CIA Admits Waterboarding

Discussion in 'Politics, Religion, Social Issues' started by skunk, Feb 5, 2008.

  1. skunk macrumors G4

    skunk

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    #1
    http://news.bbc.co.uk/2/hi/americas/7229169.stm
    During the Nuremburg trials, over which the US co-presided, waterboarding was considered as torture, for which the individuals in question were tried and convicted (among other crimes). Waterboarding is specifically mentioned as torture in the Geneva Conventions, to which the US is a signatory. Waterboarding, as others have already declared, is not “like drowning”…..it is drowning! What is this administration telling us? Either that they did not know, a defense used by the Nazis, or that the Nuremburg trials were false convictions?
     
  2. stevento macrumors 6502

    stevento

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  3. skunk thread starter macrumors G4

    skunk

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    #3
    Somehow I don't think it's quite that simple.
     
  4. stevento macrumors 6502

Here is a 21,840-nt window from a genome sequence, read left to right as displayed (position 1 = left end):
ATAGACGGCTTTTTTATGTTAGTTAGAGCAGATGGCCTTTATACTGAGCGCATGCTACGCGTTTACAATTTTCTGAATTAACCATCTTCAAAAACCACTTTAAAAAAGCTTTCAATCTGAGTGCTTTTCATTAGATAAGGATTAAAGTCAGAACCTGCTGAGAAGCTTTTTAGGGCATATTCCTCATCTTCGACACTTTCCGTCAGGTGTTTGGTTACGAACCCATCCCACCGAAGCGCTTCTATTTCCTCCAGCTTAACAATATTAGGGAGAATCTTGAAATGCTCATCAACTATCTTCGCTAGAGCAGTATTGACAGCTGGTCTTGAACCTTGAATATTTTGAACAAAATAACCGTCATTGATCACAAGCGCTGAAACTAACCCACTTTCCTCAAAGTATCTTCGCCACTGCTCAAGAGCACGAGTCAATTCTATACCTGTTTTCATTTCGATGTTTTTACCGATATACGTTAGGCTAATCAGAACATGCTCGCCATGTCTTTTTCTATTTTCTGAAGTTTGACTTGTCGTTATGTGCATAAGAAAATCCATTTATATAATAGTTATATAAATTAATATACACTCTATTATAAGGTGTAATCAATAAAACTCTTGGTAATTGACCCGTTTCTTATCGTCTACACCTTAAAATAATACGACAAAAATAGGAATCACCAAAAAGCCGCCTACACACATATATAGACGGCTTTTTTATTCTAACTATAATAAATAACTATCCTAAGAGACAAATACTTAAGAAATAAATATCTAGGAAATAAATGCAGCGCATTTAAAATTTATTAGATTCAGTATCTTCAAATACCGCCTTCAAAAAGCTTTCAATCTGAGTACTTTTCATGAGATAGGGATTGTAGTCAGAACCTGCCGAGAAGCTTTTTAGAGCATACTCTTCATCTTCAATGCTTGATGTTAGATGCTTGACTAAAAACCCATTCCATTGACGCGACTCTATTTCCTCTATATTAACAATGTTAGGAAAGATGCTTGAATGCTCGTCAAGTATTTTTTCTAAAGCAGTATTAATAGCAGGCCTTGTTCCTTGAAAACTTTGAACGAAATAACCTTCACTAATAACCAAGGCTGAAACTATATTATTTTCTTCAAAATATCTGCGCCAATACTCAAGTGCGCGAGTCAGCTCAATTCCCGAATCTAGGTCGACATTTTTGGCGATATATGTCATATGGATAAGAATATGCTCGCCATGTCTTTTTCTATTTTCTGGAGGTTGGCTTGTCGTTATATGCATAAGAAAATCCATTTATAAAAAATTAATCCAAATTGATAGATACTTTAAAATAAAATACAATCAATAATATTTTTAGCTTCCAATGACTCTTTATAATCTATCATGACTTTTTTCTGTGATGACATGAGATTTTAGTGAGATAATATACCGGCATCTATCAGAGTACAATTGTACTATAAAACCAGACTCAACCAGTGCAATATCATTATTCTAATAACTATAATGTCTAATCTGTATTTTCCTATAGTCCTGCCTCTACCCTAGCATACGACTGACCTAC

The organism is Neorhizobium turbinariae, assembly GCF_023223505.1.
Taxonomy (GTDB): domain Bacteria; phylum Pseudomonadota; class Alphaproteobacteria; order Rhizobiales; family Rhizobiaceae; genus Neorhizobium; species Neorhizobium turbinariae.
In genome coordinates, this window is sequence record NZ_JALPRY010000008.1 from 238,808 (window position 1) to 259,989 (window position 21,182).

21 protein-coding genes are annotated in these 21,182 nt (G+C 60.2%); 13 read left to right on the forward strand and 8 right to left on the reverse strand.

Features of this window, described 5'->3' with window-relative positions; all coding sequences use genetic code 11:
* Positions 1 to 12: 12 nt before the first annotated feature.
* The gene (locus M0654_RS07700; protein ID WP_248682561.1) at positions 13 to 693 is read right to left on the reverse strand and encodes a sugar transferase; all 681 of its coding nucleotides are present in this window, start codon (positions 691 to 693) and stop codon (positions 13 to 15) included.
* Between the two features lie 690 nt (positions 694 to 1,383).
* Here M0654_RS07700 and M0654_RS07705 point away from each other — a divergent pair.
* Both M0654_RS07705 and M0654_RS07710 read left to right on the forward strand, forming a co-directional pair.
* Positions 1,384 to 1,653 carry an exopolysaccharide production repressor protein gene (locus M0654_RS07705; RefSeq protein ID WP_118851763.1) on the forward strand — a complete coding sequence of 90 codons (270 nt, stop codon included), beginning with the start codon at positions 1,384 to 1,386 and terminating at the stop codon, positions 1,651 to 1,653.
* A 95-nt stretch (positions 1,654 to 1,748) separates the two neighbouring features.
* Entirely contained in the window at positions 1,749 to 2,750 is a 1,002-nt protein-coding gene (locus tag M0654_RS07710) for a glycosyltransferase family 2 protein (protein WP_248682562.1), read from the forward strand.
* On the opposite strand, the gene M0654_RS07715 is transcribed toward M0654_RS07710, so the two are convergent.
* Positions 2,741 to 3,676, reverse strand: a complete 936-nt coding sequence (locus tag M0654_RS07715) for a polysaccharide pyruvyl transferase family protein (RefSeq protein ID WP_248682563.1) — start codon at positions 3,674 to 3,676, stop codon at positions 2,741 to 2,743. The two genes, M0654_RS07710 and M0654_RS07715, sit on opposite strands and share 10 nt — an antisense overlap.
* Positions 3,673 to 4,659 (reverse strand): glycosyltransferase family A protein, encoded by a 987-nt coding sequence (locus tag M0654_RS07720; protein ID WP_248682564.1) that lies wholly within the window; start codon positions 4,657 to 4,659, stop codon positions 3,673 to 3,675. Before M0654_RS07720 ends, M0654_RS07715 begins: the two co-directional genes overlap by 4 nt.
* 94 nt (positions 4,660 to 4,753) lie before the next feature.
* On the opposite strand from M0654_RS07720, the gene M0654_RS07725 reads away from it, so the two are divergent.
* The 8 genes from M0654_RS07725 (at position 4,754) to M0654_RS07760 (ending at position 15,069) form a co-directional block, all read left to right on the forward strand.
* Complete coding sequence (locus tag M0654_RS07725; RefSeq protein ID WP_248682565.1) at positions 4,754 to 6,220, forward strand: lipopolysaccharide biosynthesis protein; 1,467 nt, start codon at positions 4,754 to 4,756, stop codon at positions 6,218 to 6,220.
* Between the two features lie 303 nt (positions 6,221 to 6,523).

stevento

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    #4
    all the republicans (except ron paul) love waterboarding and torture
     
  5. skunk thread starter macrumors G4

    skunk

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    #5
    You might ask John McCain what he feels about torture.
     
  6. PlaceofDis macrumors Core

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    #6
    but generalizations are so much better and easier.
     
  7. stevento macrumors 6502

    stevento

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    #7
    he says "we're americans; we dont torture" but so does george bush.
     
  8. ham_man macrumors 68020

    ham_man

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    #8
    He's felt it already, and he agrees with everyone who doesn't have their head up their rear that it sucks and is...uhhh...you know...pretty wrong.
     
  9. PlaceofDis macrumors Core

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    #9
    and i'm pretty sure thats what skunk was getting at.
     
  10. skunk thread starter macrumors G4

    skunk

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    #10
    My point exactly.
     
  11. Naimfan macrumors 68040

    Naimfan

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    #11
    Exactly.
     
  12. skunk thread starter macrumors G4

    skunk

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    #12
    Nothing ever is that simple, is it? But it's certainly food for thought.
     
  13. Naimfan macrumors 68040